Term of Award

Summer 2018

Degree Name

Master of Science in Kinesiology (M.S.)

Document Type and Release Option

Thesis (open access)

Copyright Statement / License for Reuse

Creative Commons License
This work is licensed under a Creative Commons Attribution 4.0 License.


Department of Health Sciences and Kinesiology

Committee Chair

Nicholas Murray

Committee Member 1

Barry Munkasy

Committee Member 2

Gregory Ryan


Introduction: Athletes have differences in object tracking, search strategies, number and duration of fixations, dynamic visual acuity (DVA), and predictive eye movements than non-athletes (NON). However, these eye functions have not been assessed between athlete groups during a task that encompasses antisaccade and DVA characteristics. Purpose: To evaluate the oculomotor control sport paradigm differences between interceptive (INT) and strategic (STR) Division I collegiate athletes, as well as NON with an antisaccade task (AS) and a sport-like dual task (SDT). Methods: Fifty-seven participants (19 STR, 19 INT, and 19 NON) performed 2 trials of an AS and a SDT. Participants stood 55 in away from a monitor with a monocular eye tracker (240Hz) that used eye-to-head integrated to an 8 camera Vicon Motion Capture system (120Hz). Data were exported to MATLAB where a custom smoothing algorithm for AS and SDT resultant distance (RDA and RDSDT) and AS and SDT mean horizontal (MHVA and MHVSDT) velocity were applied. Four one-way ANOVAs measured the differences between groups. Results: There were no significant differences between INT and STR groups in RDA, RDSDT, MHVSDT. For the AS and SDT. The INT and STR had significantly greater RDA and RDSDT than NON (pDiscussion:RDA and RDSDT in both athlete groups were greater than the NON, while MHVA was lower than the NON. This could suggest that there are no saccadic differences between athlete groups, while the NON may be undershooting their eye movements during both tasks.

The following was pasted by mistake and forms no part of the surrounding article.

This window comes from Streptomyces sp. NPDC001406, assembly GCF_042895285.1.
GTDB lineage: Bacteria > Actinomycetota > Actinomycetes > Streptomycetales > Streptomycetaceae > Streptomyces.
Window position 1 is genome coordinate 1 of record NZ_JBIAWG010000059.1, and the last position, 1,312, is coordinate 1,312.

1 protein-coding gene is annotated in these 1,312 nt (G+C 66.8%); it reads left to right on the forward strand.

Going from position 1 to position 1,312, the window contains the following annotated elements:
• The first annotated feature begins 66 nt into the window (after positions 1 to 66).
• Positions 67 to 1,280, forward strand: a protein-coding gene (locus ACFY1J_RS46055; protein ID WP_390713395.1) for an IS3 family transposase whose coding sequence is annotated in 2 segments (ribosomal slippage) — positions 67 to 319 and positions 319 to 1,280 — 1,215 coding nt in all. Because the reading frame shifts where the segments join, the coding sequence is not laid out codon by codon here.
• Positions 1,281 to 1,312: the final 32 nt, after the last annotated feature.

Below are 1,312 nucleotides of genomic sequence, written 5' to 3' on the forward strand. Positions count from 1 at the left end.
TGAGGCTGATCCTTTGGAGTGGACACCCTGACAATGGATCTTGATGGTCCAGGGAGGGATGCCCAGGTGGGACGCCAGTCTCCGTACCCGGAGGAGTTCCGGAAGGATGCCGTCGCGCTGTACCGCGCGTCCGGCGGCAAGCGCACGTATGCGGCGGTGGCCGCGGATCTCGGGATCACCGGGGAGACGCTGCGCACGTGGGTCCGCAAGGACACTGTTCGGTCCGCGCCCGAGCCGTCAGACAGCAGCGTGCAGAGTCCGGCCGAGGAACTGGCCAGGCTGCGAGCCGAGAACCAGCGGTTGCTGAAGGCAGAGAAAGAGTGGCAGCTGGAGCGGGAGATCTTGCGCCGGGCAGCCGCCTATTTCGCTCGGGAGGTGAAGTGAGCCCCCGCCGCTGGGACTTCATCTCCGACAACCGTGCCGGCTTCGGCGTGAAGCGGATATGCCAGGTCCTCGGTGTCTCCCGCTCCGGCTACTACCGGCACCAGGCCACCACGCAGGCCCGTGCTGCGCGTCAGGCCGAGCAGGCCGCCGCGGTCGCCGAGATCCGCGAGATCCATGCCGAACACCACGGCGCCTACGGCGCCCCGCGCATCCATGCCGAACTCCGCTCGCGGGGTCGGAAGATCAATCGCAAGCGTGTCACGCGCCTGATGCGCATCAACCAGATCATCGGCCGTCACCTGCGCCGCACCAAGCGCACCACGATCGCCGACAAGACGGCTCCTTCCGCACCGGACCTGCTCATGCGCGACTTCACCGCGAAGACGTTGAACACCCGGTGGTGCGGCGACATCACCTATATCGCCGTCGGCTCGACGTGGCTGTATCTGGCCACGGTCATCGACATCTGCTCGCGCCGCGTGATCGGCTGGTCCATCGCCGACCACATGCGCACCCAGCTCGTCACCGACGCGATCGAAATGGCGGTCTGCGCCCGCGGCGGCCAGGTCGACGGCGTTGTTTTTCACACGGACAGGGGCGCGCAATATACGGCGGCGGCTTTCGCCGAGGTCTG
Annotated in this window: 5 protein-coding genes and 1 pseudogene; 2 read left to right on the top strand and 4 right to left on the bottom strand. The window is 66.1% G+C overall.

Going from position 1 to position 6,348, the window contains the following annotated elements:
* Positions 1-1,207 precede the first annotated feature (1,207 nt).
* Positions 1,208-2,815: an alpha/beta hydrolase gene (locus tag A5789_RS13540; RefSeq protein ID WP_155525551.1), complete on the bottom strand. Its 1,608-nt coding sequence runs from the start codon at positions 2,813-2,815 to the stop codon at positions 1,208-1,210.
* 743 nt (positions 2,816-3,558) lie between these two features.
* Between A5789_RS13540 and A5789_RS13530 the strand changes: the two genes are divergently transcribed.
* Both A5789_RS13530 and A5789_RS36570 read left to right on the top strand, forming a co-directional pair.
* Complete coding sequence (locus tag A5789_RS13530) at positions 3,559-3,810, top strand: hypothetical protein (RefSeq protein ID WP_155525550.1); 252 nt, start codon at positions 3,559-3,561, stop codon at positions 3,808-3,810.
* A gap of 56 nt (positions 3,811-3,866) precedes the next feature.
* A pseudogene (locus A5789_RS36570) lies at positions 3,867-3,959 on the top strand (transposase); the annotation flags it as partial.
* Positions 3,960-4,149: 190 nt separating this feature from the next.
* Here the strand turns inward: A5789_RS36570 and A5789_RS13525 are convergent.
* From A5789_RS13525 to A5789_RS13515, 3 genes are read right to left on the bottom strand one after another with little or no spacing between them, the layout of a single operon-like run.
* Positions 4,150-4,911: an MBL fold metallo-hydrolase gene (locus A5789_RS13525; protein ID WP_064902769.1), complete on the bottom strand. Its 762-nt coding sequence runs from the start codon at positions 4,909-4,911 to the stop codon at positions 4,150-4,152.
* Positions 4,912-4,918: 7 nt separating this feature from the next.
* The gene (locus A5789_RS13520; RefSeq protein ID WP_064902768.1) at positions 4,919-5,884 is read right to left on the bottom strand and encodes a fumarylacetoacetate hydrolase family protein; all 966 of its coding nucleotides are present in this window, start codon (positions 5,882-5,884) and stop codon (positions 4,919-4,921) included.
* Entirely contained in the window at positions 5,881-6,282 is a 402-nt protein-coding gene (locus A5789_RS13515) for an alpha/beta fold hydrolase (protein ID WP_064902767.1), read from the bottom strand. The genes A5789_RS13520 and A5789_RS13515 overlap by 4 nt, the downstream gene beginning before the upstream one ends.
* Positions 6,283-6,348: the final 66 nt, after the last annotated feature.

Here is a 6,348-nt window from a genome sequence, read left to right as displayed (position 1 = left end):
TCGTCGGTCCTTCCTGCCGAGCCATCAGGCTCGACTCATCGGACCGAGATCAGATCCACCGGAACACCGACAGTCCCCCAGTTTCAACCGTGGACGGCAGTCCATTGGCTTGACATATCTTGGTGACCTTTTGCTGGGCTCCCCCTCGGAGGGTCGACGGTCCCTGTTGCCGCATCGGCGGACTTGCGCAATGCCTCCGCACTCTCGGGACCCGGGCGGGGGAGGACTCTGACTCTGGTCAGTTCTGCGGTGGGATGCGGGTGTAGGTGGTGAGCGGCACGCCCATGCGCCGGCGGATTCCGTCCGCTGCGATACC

Research Data and Supplementary Material